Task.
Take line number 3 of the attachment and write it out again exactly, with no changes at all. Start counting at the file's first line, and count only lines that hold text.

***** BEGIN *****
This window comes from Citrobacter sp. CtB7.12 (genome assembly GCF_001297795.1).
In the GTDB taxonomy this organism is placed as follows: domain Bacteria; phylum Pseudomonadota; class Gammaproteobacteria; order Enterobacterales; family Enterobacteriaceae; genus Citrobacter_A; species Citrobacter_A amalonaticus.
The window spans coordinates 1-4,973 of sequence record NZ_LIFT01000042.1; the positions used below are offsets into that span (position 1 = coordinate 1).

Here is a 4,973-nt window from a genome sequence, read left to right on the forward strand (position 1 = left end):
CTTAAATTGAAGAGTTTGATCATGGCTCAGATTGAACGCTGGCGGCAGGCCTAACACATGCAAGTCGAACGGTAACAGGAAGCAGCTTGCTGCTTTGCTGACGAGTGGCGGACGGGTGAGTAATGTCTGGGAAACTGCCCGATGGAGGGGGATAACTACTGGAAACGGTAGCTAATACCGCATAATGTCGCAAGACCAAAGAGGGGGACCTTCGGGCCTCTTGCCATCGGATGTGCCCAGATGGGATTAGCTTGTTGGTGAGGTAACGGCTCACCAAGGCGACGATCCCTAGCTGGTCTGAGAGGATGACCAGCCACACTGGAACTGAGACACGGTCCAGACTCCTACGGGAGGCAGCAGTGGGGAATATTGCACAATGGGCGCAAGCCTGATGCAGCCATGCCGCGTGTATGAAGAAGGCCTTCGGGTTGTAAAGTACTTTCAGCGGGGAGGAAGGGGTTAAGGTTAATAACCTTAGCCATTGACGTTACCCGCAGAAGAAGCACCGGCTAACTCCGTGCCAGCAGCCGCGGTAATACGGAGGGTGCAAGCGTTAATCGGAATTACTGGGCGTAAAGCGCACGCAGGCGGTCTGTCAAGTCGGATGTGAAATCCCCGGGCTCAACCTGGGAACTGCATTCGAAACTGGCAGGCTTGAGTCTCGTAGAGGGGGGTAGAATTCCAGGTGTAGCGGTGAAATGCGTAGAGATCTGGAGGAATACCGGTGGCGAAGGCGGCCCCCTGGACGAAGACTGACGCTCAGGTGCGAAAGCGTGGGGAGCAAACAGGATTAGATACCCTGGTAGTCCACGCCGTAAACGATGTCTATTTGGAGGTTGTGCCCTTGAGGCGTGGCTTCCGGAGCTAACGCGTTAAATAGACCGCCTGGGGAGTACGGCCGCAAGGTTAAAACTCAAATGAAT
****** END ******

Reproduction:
The window spans coordinates 1-4,973 of sequence record NZ_LIFT01000042.1; the positions used below are offsets into that span (position 1 = coordinate 1).